I can think of two "rules" (and by "rule" I mean it isn't written in some handbook somewhere, but it is something that seems to happen in the majority of romances I've read, and/or an editor or multi-published author has stated it in an interview or in blog posts etc).

One "rule" is that the hero and heroine are well-defined. The reader shouldn't have to guess who's getting married at the end. (Yes, there are love triangle stories, but the reader should be able to figure out who ends up with whom.)

Another "rule" is that the hero and heroine shouldn't be apart for long. Editors vary on the length of time. One suggests the characters should never be apart for more than the span of ten pages. Another prefers that the scenes where they aren't together be kept to a minimum, and ten pages would be waaaaay too long. Either way, the hero and heroine are together. A lot. The reason for this is simple:

Romance can't bloom if the couple isn't together.

Yes, there are exceptions--a villain kidnaps the heroine, or they're in a war, or there's an illness, but in those scenarios, the couple is at least thinking of one another when they're not together. They're working to get back together.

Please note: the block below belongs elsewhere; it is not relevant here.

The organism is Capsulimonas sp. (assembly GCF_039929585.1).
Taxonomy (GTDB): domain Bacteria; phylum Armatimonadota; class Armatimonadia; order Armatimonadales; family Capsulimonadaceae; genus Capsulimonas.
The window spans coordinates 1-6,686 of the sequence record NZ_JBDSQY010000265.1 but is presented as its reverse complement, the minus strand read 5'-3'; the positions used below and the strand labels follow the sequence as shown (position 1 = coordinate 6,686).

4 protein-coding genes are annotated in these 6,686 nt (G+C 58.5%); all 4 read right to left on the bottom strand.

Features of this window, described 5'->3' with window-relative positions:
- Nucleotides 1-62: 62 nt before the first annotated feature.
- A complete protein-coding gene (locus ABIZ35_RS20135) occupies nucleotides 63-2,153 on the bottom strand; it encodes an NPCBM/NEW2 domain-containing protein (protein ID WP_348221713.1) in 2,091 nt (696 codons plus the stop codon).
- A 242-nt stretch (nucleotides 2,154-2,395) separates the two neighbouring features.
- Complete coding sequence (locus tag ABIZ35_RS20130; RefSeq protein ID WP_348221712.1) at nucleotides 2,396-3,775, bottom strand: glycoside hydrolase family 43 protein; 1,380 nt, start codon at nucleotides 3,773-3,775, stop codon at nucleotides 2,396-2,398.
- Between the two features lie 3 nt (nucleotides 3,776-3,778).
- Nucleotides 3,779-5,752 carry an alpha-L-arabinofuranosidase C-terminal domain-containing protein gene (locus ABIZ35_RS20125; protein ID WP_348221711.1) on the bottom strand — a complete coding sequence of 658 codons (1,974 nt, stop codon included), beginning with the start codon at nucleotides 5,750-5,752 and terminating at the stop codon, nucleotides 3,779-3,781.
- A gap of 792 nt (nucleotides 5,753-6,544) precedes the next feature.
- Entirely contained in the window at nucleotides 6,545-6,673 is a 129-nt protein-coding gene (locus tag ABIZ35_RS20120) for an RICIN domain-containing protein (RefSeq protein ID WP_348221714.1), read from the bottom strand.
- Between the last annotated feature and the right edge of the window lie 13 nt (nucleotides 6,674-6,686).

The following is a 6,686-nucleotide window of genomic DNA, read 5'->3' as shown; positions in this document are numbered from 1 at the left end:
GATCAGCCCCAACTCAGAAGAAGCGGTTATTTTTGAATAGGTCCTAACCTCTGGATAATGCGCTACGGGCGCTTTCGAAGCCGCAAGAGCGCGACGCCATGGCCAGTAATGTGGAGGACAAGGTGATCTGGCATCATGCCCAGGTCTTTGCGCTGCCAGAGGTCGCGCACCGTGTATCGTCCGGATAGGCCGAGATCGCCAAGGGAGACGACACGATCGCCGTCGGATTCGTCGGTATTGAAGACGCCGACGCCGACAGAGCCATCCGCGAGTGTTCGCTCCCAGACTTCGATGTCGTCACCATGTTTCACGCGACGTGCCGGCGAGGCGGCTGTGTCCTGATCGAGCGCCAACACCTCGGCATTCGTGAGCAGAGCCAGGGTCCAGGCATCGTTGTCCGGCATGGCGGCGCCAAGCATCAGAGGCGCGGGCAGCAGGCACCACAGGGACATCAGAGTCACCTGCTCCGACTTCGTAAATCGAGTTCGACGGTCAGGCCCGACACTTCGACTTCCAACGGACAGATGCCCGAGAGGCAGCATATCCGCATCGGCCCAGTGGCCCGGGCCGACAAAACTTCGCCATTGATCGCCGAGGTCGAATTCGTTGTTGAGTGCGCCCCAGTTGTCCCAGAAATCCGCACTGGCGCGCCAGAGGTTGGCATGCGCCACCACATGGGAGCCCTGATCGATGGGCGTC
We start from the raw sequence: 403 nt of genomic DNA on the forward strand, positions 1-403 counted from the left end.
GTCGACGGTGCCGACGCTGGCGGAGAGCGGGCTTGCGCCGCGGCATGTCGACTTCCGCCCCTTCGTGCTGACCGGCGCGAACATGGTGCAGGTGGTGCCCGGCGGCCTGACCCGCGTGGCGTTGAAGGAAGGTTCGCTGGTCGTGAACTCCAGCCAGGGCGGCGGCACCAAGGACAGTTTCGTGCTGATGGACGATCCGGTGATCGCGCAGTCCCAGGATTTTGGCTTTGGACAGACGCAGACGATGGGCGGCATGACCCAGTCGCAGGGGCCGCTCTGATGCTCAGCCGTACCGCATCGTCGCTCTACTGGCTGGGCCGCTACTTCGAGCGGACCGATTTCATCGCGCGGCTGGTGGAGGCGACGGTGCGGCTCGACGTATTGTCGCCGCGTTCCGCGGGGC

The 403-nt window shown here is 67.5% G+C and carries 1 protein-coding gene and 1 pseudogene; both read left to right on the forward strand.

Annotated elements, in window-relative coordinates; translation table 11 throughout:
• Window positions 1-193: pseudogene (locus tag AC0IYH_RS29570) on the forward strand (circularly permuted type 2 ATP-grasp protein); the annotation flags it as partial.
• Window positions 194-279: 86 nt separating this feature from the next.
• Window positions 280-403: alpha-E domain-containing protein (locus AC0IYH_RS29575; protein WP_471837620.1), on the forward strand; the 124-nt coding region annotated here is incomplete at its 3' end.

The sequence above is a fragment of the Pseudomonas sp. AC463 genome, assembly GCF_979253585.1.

And yes, rules are made to be broken. Stories can work very well breaking these two pseudo-rules (that are not, after all, on anybody's rule list but mine).

But the truth of the matter is, genres come with certain expectations. If I pick up a cozy mystery, I expect a clean read featuring an amateur sleuth who solves murders. If I pick up a suspense from the book tables at Costco, I expect murder, a race against a clock, and an alpha protagonist.

Same goes with Historicals and Historical Romances. I expect different things when I read them.

Which is why I'm of the opinion that this book I'm reading is a Historical, not a Historical Romance. I wouldn't have guessed the hero is the hero unless it was stated on the book cover, because another guy gets most of the page time. The hero and heroine rarely appear in scenes together. If they have a relationship cooking, it is way, way, way on the back burner.

Which is fine, but not the romance I expected.

Is it time for me to loosen my rules, or are they reflective of your experience, too?

Which do you prefer, Historicals or Historical Romance?

Monday, May 16, 2016

Carrie Fancett Pagels and a Giveaway

Carrie Fancett Pagels
Head over to Inkwell Inspirations today (click here), where I'm hosting Carrie Fancett Pagels as she tells the story of her writing journey! She's also giving away an e-copy of one of her wonderful books--winner's choice.

Here's her upcoming release. Isn't the cover pretty?
Found here
The drawing for one of Carrie's books is open until May 19, 2016, 11:59 EDT.

Monday, May 9, 2016